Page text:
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FED: Rising unemployment positive for Defence recruitment

06 Jan 2009 2:35 PM
Subject: FED: Rising unemployment positive for Defence recruitment FED: Rising unemployment positive for Defence recruitment

CANBERRA, Jan 6 AAP - Tougher economic times and rising unemployment could be a blessing-in-disguise for the Australian Defence Force (ADF), new recruitment figures reveal.

The number of people applying to join the air force, army or navy jumped 18 per cent in the three months to December, while inquiries escalated a massive 25 per cent compared to the same period of a year ago.

Experts say the security of a defence job looks increasingly attractive as the global financial crisis continues to wreak havoc on the private sector.

"It is too early to suggest that any economic downturn is having a direct impact on ADF recruitment and retention," a defence spokesperson said in a statement.

"(But) over time, the ADF could expect to recruit high-quality applicants and retain those already serving for longer periods."

The RAAF recorded the biggest jump in applications.

In the 2008 December quarter, 1,256 people applied to join the air force, up 27 per cent from 989 in 2007.

Applications for the navy were up 20 per cent, while the army received a 15 per cent boost.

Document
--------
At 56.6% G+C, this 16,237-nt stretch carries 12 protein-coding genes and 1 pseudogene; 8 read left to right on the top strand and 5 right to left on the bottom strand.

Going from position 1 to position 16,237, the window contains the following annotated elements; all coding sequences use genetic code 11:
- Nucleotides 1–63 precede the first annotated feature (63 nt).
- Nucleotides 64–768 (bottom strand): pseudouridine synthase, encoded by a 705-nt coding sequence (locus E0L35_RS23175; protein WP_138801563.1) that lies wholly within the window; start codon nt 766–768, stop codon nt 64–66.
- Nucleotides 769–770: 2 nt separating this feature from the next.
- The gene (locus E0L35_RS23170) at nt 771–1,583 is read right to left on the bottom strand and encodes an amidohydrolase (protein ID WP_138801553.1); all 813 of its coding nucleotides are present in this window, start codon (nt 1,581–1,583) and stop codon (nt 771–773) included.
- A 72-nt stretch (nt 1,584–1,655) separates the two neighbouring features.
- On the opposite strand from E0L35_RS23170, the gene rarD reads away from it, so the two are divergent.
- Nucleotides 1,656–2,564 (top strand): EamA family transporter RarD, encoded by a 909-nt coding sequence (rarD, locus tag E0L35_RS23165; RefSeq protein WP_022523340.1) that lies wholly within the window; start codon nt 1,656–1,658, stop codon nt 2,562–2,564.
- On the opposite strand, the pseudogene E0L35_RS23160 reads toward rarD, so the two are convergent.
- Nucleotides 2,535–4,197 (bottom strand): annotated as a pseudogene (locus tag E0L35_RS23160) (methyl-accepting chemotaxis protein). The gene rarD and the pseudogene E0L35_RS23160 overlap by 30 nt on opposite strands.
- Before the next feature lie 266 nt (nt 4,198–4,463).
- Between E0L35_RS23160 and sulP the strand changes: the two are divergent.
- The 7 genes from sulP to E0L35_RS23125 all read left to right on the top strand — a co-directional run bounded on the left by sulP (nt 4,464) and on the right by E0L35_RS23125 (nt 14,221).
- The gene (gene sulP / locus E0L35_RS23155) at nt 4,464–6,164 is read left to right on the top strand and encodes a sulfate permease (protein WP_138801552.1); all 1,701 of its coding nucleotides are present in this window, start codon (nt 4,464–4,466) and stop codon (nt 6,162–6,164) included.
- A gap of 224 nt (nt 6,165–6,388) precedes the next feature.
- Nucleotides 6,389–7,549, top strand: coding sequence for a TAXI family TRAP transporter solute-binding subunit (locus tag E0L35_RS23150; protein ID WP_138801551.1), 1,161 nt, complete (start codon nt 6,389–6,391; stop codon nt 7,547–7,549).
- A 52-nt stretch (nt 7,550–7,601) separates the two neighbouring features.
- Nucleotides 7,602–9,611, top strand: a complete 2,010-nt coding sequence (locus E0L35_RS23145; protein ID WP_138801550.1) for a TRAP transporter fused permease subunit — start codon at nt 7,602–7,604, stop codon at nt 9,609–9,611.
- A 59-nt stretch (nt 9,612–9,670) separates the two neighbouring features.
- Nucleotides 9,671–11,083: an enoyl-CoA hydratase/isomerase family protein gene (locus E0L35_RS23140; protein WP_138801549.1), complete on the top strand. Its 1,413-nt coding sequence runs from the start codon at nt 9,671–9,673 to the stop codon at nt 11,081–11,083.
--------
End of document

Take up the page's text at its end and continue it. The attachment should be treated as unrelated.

Overall 6,136 people applied for a job with the ADF between September and November.

The ADF has more than 50,000 members presently serving in the permanent force, up 1,500 in the last 12 months.

But defence is struggling to find enough skilled recruits to fill trade, engineering and health positions.

The Australia Defence Association says the economic downturn could help ease the skills crisis within the armed forces.

"It's one of the few silver linings in economic uncertainty that defence force recruitment and retention can pick up," association executive director Neil James said.

"There's more chance of recruiting tradespeople and professionals, and you're more likely to keep the ones you've got."

For instance, the submarine force has been suffering in Western Australia because of the resources boom.

"But as the mining boom slackens the problem we have manning submarines might not be as bad."

However, Mr James warned rising unemployment wouldn't solve all defence's problems because many people applying for a job wouldn't pass the entry standards.

It was a myth that high unemployment automatically meant the armed forces wouldn't have recruitment problems, he said.

"That's not as true as it used to be because most jobs in the defence force aren't unskilled anymore."

AAP jcd/rl/jj/jlw=0A

FED: Rising unemployment positive for Defence recruitment